Besides gender differences in body image, we also observed differences between males and females in the relevance of the sensory condition and age in explaining intra- and inter-individual variability in body sway. While sensory condition had a stronger relationship with both sway variability and short-term exploratory behaviour in males than in females (see Figs. 1 and 3), age affected body sway substantially only in females (see Fig. 1). The difference in sensory condition can be also observed in Table 2, which shows a substantially higher body sway variability in the neck extended condition in males compared to females. Sex differences in vestibular functioning were also proposed by Nolan and colleagues6 to possibly explain differences in 9-10 year old boys and girls during quiet standing with eyes closed. The lower change in sway variability in females compared to males by extending the neck in the current study suggests that females either rely more on proprioceptive and tactile information or are more sensitive to vestibular disruption. A higher sensitivity to vestibular changes has been also reported in patients with vestibular migraine, who are susceptible to motion sickness63. Moreover, the incidence for motion sickness has been predominantly observed in females5. Thus, females in the current study might have adapted quicker to changes in the neck extended condition than males due to a higher sensitivity, or they might have downgraded the vestibular system due to relying less on vestibular information which is the more plausible explanation, since females did not change the control strategy. Regarding the ecological theory of postural instability and motion sickness64 a generally greater reliance on proprioceptive and tactile information may dynamically constrain postural control during standing on a stable surface, like in our study, while eventually inducing a greater postural instability and thus increase susceptibility to motion sickness when standing on a moving surface.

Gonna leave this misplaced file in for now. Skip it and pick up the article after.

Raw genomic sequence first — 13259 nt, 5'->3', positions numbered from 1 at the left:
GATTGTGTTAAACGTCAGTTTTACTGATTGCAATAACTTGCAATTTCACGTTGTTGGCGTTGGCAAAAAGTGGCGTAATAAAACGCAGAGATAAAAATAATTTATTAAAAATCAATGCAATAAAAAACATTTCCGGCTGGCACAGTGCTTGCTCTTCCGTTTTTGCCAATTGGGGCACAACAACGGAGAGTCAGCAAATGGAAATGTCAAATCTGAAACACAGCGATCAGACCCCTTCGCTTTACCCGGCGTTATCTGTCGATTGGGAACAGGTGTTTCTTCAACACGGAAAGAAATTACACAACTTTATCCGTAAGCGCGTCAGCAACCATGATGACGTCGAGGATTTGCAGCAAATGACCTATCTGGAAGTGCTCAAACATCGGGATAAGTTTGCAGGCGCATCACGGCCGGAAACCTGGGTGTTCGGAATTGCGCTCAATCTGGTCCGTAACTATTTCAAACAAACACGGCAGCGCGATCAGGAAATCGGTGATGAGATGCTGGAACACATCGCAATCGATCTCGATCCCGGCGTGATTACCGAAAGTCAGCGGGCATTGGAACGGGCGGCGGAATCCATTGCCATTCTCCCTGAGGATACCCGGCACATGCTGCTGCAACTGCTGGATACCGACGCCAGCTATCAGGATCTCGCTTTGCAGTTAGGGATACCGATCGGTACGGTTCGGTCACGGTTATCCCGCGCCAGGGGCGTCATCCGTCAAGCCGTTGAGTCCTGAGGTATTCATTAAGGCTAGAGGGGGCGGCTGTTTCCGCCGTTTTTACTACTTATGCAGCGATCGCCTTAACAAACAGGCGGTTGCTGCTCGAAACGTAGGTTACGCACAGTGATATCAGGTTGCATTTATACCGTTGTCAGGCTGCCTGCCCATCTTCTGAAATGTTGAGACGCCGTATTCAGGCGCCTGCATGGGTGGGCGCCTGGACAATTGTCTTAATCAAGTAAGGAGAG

Furthermore, sex differences in the influence of age (see Fig. 1) might be due to a slightly higher variance in females than in males (see Table 1), as well as due to slightly lower age in females (18–30 years) than in males (20–32 years). This might influence the relationship due to possible growth in the younger adults or other developmental factors. Moreover, it is in line with previous results of age effect2, which showed steepest sway reduction in the age of 7–25 years and then a plateau until the age of 55. However, the age effect disappeared in the final model (see Fig. 3), when also the indirect body schema and body image measures were considered. This indicates a possible mediation effect on the influence of age on body sway via body schema and body image. This is supported by the influence of increased movement experience on body schema32, as well as by a reduced body image dissatisfaction with increased age in females65. In this context, we can also observe a substantial moderate positive correlation of age with the overt body schema measure, and moderate negative correlations with the covert body schema measure and absolute body image dissatisfaction in females (see additional correlation results in Supplementary Table S5). Additional correlation analysis for males and the whole group can be found in the Supplementary Materials (Supplementary Tables S3 and S4).